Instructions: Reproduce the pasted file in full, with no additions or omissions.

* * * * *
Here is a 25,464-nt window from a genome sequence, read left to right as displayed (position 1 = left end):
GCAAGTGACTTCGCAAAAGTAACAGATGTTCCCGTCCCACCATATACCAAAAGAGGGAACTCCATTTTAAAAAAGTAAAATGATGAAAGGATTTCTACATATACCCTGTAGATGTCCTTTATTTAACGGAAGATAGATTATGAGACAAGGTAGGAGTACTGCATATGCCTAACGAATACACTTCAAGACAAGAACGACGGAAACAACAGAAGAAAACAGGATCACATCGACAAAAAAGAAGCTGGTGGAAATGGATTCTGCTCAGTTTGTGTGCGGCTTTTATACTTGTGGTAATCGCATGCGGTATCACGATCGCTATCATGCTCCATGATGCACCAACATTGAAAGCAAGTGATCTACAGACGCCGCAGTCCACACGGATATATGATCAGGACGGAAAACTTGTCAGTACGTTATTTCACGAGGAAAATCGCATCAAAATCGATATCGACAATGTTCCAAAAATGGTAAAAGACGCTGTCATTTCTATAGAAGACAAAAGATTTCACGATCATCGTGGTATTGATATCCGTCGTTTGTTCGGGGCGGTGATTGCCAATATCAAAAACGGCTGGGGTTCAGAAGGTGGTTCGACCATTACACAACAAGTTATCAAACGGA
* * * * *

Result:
Here is a 25,464-nt window from a genome sequence, read left to right as displayed (position 1 = left end):
GCAAGTGACTTCGCAAAAGTAACAGATGTTCCCGTCCCACCATATACCAAAAGAGGGAACTCCATTTTAAAAAAGTAAAATGATGAAAGGATTTCTACATATACCCTGTAGATGTCCTTTATTTAACGGAAGATAGATTATGAGACAAGGTAGGAGTACTGCATATGCCTAACGAATACACTTCAAGACAAGAACGACGGAAACAACAGAAGAAAACAGGATCACATCGACAAAAAAGAAGCTGGTGGAAATGGATTCTGCTCAGTTTGTGTGCGGCTTTTATACTTGTGGTAATCGCATGCGGTATCACGATCGCTATCATGCTCCATGATGCACCAACATTGAAAGCAAGTGATCTACAGACGCCGCAGTCCACACGGATATATGATCAGGACGGAAAACTTGTCAGTACGTTATTTCACGAGGAAAATCGCATCAAAATCGATATCGACAATGTTCCAAAAATGGTAAAAGACGCTGTCATTTCTATAGAAGACAAAAGATTTCACGATCATCGTGGTATTGATATCCGTCGTTTGTTCGGGGCGGTGATTGCCAATATCAAAAACGGCTGGGGTTCAGAAGGTGGTTCGACCATTACACAACAAGTTATCAAACGGA